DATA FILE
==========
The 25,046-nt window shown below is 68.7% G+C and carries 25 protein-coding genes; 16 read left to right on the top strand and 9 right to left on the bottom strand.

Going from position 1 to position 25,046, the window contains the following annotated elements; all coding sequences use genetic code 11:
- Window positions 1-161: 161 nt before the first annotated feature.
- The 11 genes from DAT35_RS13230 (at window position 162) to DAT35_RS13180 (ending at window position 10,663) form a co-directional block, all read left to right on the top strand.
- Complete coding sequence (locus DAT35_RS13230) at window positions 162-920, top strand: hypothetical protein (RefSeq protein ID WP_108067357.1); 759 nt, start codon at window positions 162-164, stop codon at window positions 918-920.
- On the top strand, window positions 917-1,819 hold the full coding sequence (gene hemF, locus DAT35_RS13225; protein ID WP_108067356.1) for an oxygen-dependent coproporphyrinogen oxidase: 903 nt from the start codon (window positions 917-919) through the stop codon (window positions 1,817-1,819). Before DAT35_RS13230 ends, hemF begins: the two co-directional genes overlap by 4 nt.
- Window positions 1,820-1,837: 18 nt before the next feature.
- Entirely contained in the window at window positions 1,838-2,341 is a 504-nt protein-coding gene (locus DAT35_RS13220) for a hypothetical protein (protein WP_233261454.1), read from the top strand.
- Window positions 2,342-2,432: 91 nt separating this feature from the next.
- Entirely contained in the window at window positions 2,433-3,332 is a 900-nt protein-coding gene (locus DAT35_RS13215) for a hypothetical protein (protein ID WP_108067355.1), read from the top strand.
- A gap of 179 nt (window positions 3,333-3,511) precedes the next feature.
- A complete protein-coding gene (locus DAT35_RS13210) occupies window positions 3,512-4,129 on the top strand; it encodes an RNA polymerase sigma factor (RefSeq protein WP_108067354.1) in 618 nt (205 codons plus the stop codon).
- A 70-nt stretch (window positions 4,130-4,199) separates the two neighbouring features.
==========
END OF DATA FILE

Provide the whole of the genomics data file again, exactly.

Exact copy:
The 25,046-nt window shown below is 68.7% G+C and carries 25 protein-coding genes; 16 read left to right on the top strand and 9 right to left on the bottom strand.

Going from position 1 to position 25,046, the window contains the following annotated elements; all coding sequences use genetic code 11:
- Window positions 1-161: 161 nt before the first annotated feature.
- The 11 genes from DAT35_RS13230 (at window position 162) to DAT35_RS13180 (ending at window position 10,663) form a co-directional block, all read left to right on the top strand.
- Complete coding sequence (locus DAT35_RS13230) at window positions 162-920, top strand: hypothetical protein (RefSeq protein ID WP_108067357.1); 759 nt, start codon at window positions 162-164, stop codon at window positions 918-920.
- On the top strand, window positions 917-1,819 hold the full coding sequence (gene hemF, locus DAT35_RS13225; protein ID WP_108067356.1) for an oxygen-dependent coproporphyrinogen oxidase: 903 nt from the start codon (window positions 917-919) through the stop codon (window positions 1,817-1,819). Before DAT35_RS13230 ends, hemF begins: the two co-directional genes overlap by 4 nt.
- Window positions 1,820-1,837: 18 nt before the next feature.
- Entirely contained in the window at window positions 1,838-2,341 is a 504-nt protein-coding gene (locus DAT35_RS13220) for a hypothetical protein (protein WP_233261454.1), read from the top strand.
- Window positions 2,342-2,432: 91 nt separating this feature from the next.
- Entirely contained in the window at window positions 2,433-3,332 is a 900-nt protein-coding gene (locus DAT35_RS13215) for a hypothetical protein (protein ID WP_108067355.1), read from the top strand.
- A gap of 179 nt (window positions 3,333-3,511) precedes the next feature.
- A complete protein-coding gene (locus DAT35_RS13210) occupies window positions 3,512-4,129 on the top strand; it encodes an RNA polymerase sigma factor (RefSeq protein WP_108067354.1) in 618 nt (205 codons plus the stop codon).
- A 70-nt stretch (window positions 4,130-4,199) separates the two neighbouring features.